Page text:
Scientific American August 2019
A new technique relies on measuring changes in tissue stiffness resulting from neural activity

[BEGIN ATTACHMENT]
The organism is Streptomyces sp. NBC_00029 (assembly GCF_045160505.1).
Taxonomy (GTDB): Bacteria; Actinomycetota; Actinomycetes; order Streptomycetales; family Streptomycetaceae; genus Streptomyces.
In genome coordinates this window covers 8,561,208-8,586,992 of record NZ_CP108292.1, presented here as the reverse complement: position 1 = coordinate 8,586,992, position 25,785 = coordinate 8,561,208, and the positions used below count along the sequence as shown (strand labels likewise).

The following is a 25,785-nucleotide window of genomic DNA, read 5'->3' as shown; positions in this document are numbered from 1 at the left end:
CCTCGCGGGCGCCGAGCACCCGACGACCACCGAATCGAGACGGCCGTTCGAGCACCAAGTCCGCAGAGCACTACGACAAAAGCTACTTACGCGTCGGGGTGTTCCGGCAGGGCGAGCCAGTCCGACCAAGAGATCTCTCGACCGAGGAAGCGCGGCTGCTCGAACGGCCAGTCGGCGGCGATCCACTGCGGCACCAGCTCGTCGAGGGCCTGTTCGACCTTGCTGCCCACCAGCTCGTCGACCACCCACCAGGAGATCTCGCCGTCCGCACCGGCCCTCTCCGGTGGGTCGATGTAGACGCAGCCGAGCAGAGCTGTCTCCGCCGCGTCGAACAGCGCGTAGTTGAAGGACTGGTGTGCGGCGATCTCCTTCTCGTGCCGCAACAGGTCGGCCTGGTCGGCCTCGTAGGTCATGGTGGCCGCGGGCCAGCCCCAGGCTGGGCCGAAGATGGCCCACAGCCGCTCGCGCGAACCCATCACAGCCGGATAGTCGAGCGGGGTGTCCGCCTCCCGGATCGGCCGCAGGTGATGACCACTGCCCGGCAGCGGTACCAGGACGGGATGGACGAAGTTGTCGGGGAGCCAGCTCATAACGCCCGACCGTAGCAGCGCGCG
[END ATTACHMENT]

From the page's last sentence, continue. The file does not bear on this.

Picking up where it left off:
The invention of functional magnetic resonance imaging (fMRI) nearly 30 years ago revolutionized neuroscience by letting researchers visualize brain activity associated with behavior. The technology is spatially precise, but its main limitation is speed; fMRI measures blood oxygen level changes, which take about six seconds—a snail's pace as compared with brain signals themselves. Other methods, such as electroencephalography (EEG), are fast but imprecise and cannot detect deeper brain signals.
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